?ne sand, such as employed in hour glasses, into
(or out of) the receptacle; and another object of
40 my invention is to provide a construction where
by each receptacle will be entirely emptied (or
filled) between the time it is moved out of opera
tive or sight position and the time when it is
again returned to such position, so that eachre
45 ceptacle will properly and fully indicate or meas
ure a predetermined lapse of time; and each will
measure the same lapse of time when brought
to operative position.
Another object of my invention is to provide a
50 simple, eilicient, and low cost parking meter of
this character.
The accompanying drawings illustrate one em
bodiment of my invention and I will describe the
same with reference to said drawings and set
66 forth in the claims the essentials of the inven
Fig. 2 is a side view of Fig. 1.
Fig. 3 is a perspective view of one of the time
Fig. 4 is a front view of the meter with the
outside cover removed and interior parts in sec
tion.
Fig. 5 is a transverse vertical sectional view
taken approximately on the line 5-5, Fig. 4, and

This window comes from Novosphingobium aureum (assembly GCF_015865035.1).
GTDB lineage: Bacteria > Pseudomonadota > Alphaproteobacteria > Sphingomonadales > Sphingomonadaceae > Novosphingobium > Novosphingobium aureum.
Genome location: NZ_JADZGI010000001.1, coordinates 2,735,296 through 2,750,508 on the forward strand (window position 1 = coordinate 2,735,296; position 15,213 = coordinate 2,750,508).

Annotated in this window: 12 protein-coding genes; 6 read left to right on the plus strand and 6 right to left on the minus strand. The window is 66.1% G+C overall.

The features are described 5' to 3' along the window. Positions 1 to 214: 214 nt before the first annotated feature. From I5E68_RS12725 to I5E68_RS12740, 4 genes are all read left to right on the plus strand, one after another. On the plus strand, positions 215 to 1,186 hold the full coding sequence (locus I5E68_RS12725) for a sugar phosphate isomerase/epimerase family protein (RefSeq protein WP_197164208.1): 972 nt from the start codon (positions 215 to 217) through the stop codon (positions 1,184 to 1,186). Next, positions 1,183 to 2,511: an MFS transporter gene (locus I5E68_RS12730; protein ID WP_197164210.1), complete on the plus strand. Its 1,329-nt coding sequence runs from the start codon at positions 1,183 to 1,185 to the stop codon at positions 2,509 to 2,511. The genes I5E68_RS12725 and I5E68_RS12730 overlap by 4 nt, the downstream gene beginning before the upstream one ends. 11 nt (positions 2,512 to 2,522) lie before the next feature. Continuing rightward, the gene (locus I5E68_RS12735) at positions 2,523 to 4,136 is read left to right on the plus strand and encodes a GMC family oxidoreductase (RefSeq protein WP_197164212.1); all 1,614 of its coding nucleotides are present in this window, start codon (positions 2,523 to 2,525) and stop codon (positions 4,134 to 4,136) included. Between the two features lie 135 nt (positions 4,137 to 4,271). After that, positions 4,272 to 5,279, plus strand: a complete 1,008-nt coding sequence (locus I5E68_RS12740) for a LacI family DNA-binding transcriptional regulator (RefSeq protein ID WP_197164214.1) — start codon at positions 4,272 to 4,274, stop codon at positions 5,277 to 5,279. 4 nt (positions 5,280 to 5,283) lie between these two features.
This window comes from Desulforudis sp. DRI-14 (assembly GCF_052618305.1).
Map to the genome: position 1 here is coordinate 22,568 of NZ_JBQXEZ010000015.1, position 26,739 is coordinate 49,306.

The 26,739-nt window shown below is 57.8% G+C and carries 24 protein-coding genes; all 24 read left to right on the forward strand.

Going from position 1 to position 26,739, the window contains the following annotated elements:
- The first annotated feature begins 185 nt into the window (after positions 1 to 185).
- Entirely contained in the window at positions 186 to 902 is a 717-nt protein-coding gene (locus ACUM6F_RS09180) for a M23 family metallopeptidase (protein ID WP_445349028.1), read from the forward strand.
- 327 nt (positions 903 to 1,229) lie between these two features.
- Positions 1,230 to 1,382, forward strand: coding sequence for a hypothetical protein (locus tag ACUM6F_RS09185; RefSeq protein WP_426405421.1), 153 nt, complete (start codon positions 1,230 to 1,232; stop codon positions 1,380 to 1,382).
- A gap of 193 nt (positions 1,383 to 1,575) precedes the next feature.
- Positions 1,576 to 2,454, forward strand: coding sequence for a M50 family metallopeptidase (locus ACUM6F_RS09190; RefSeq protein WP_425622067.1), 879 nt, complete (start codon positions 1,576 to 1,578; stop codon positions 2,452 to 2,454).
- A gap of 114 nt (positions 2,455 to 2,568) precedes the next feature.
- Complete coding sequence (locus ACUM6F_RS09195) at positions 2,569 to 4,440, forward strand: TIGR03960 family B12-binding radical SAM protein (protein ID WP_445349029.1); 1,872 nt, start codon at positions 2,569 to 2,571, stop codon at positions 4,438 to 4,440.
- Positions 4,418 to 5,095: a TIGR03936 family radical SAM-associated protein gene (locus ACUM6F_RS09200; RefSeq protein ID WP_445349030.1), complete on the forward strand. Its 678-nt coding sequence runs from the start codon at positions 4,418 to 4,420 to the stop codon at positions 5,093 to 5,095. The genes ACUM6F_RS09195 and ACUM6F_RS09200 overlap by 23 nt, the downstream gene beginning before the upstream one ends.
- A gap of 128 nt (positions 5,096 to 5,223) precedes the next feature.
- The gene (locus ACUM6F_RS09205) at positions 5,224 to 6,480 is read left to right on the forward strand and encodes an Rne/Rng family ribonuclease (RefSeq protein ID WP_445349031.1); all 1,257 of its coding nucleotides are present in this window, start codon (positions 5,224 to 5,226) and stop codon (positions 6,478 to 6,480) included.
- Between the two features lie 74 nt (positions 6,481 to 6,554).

15
looking in the direction of the arrows.
Fig. 6 is a detail View of the ratchet wheel.
The embodiment of the invention illustrated
comprises a covering or housing I which may be
made of any desirable material and in any de
20
sirable shape.
In the housing I is a container 2, which may
be globular, spherical or cylindrical, and is
mounted upon a shaft 3 disposed centrally of
the housing and having bearings in the end walls
of the housing. Preferably detachably attached 26
to the periphery of the‘ container 2 are a plu
rality of timing devices each comprising a re
ceptacle 4, preferably of glass, having a closed
outer end, and its inner end is closed by an ex
ternally threaded cap 5, preferably made of metal, 30
and screwed into an opening in the periphery of
the container (Figs. 4 and 5). In the meter
shown I employ four such timing devices spaced
90° apart. The cap 5 is provided with a small
aperture 6 which communicates with the in—
terior of the container; and is also provided with
an inwardly extending tube ‘i which when the
receptacle 4 is in lowermost position should ex-.
tend above the level of the sand, mercury or
other suitable flowable material, in the con 40
tainer. The amount of such material placed in
the container should be more than sufficient to
?ll one of the receptacles 4.
In the construction shown the lowermost re“
ceptacle 4, in the position shown in Fig. 4, will 45
be empty when ?rst brought to this position,
but it immediately begins to be ?lled with the
sand or other material entering through the aper
ture 6 in the inner end 5’ of the receptacle;